gear repair question

Hi all
I have an old Niagara 48" slip roll that has a broken tooth on one of its
idler gears. The gear is ~3.5" dia and ~1.5" thick, One tooth broke off
completely and pretty cleanly but with that rough cast grain inside. Is it
worth trying to braze/weld/? it back on or should I just fork over the $400
to have one made?
thanks as usual
Ben
Reply to
ben carter
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"ben carter" wrote: (clip) Is it worth trying to braze/weld/? (clip) ^^^^^^^^^^^^^ I once repaired a couple of teeth on a cast iron printing press gear by brazing and filing. My intent was to get the press running long enough to get a new gear from the manufacturer. When the new gear arrived, the repaired one was still working, so we left it in, and, as far as I know, it is still in use.
I did it by building up the missing teeth with braze rod, and then filing to the best contour I could. I rolled the repaired gear in mesh against a good gear, and filed until it didn't feel "lumpy."
Reply to
Leo Lichtman
It certainly would be worth trying to me. If the brazing didn't hold up I'd try drilling two holes where the tooth was and pressing in dowel pins to act as a replacement for the tooth.
You might get some more answers in rec.crafts.metalworking.
Reply to
Artemia Salina
"Artemia Salina" wrote: (clip) If the brazing didn't hold up I'd try drilling two holes where the tooth was and pressing in dowel pins to act as a replacement for the tooth. (clip) ^^^^^^^^^^^^^^^ Or a combination of the two techniques--insert steel dowels for strength, then braze and file for shape.
Reply to
Leo Lichtman
that size gear should be available at any bearing supply house for about 60 bucks if it is standard spur gear , i may need to be bored and keyed but browning makes a lot of standard gears
Reply to
williamhenry
Talk to a gear stockist and buy either a new gear, or more likely a pair of gears. Even if you have to machine the centres out to fit the shafts, this is just easy turning work.
Repairing broken gear teeth is also a standard technique. It's also most never done by welding, vertainly not pad welding. It's impractical to shape the teeth afterwards (unless you have a gear cutting machine, in which case you just make a new pinion anyway).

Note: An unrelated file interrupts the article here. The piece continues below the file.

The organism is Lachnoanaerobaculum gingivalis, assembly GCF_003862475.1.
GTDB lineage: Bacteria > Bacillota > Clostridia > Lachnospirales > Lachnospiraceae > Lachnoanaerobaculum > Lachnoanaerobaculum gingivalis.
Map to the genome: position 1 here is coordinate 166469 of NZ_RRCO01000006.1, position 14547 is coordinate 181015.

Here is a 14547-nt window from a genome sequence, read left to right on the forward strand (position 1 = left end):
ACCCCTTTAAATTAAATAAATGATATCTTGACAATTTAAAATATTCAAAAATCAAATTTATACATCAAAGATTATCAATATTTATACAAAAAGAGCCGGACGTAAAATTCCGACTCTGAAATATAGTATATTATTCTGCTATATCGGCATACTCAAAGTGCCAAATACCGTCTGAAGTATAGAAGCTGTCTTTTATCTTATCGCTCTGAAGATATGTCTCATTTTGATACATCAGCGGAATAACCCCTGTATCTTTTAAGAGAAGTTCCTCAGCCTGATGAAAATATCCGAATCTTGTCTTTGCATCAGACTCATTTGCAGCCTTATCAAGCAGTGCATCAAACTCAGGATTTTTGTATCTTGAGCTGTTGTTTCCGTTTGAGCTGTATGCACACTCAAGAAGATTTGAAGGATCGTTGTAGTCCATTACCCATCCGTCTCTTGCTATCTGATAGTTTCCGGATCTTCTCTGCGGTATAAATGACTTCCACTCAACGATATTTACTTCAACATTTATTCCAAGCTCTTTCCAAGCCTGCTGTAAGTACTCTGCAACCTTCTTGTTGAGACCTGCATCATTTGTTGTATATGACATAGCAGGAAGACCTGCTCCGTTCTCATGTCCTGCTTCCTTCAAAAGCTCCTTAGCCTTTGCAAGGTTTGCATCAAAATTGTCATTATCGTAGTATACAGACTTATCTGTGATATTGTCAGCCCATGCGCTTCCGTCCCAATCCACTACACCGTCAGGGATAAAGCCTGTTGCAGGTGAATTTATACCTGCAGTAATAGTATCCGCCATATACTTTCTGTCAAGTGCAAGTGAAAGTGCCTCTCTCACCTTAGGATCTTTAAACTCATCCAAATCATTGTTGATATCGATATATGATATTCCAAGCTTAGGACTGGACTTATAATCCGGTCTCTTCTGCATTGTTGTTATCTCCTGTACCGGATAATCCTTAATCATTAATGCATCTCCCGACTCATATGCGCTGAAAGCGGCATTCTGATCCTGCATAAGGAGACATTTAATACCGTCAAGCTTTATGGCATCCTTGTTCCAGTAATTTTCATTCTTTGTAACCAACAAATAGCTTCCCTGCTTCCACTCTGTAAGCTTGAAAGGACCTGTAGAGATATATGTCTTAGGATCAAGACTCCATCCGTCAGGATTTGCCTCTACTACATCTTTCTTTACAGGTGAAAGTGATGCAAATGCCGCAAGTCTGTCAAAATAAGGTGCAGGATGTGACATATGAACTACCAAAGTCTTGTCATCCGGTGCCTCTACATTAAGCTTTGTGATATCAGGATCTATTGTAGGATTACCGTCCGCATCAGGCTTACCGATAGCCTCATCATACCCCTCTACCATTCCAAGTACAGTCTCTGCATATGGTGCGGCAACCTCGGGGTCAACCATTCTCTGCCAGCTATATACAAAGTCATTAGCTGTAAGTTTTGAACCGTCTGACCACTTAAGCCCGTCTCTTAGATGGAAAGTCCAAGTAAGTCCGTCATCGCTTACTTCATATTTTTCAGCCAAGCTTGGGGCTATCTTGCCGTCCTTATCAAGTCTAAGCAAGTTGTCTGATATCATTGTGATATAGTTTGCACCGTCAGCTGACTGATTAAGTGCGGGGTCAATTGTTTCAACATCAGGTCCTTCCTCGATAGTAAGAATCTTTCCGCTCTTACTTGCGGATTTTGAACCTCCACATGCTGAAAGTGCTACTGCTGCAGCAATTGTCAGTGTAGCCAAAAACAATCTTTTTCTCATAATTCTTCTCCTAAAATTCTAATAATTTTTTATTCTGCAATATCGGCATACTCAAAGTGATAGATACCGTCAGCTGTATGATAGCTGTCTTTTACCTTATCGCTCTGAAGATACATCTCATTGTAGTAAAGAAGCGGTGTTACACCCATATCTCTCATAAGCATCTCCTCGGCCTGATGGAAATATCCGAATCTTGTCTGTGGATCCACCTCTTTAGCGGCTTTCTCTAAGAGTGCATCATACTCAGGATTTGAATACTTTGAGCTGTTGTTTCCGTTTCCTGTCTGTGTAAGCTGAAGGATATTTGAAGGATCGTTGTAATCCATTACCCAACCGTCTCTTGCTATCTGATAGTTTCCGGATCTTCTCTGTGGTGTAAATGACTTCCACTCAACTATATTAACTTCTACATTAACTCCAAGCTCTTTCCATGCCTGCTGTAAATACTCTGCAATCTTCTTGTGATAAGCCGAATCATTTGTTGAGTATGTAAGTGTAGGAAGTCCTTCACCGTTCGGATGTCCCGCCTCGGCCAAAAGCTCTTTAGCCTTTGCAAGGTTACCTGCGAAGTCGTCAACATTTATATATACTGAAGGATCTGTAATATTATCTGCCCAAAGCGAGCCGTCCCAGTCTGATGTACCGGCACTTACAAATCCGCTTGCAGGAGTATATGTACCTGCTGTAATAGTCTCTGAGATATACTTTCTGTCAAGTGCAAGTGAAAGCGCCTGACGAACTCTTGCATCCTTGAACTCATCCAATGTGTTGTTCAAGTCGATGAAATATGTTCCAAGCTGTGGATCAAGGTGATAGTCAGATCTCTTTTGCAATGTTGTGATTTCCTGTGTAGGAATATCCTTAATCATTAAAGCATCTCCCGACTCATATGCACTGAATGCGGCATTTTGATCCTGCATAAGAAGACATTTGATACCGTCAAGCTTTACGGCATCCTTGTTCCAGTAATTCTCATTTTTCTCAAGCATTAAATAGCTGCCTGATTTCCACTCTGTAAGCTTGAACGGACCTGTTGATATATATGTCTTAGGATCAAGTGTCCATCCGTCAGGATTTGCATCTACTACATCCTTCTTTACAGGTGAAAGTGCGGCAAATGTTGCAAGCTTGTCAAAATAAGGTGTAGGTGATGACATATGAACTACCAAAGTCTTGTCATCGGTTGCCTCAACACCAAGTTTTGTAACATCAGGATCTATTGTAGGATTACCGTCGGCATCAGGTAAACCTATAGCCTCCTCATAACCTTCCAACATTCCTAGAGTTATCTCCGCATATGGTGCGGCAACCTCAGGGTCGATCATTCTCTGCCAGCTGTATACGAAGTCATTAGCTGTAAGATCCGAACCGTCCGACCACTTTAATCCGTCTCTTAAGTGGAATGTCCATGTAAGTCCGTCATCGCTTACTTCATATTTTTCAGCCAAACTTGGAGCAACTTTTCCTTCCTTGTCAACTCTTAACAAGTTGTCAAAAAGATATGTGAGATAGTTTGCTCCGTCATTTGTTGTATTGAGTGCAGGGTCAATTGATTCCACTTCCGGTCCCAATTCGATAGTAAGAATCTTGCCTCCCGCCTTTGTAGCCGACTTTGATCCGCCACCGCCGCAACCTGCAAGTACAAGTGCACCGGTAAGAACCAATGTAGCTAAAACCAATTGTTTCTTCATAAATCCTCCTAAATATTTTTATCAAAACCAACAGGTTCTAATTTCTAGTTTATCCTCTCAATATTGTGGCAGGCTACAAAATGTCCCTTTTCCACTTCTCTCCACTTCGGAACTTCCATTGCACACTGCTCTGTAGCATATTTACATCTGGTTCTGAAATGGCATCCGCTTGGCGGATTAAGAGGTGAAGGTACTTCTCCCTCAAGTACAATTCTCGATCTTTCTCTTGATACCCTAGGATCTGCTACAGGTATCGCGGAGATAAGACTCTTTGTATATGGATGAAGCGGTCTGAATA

Usually a new tooth (or teeth) are made on the bench, by hand filing from a new piece of steel. Things like lead or silicone rubber templates moulded over the old teeth are helpful to get the profile right. Then you fit the new teeth into a socket cut into the old pinion - sometime square, sometimes dovetailed. A pair of pins are drilled and pinned into place on the sides of this socket, so as to hold the new patch in place.
Reply to
Andy Dingley
| | > Hi all | > | > I have an old Niagara 48" slip roll that has a broken tooth on one of its | > idler gears. The gear is ~3.5" dia and ~1.5" thick, One tooth broke off | > completely and pretty cleanly but with that rough cast grain inside. Is it | > worth trying to braze/weld/? it back on or should I just fork over the $400 | > to have one made? | | It certainly would be worth trying to me. If the brazing didn't hold up | I'd try drilling two holes where the tooth was and pressing in dowel pins | to act as a replacement for the tooth. | | You might get some more answers in rec.crafts.metalworking.
Since he has the tooth, and for the sake of my curiosity, can it be brazed back into place, and will the bronze wick up into the joint? If the broken parts were whetted with filler, could they be stuck back together when both sides are molten? Will the bronze raise the gear? The reason I ask it that it seems that to my uninitiated mentality that bronze wicked in by capillary action ought to have almost as much strength as the original part
Reply to
carl mciver
Conventional brazing alloys will not wick into narrow gaps much less than 1/16 The bronze is close in strength to cast iron anyway and easily shaped. Randy
Reply to
Randy Zimmerman
together
mentality that
I have a cast iron end gear on a roller shutter on my workshop that was smashed into four pieces by the bozo's who delivered it (it was second hand). I had it nickel welded - (the guy used arc with pre-heat and also peaned the welds as it cooled) and it's been ok for 15 years so far !!!!
AWEM
Reply to
Andrew Mawson

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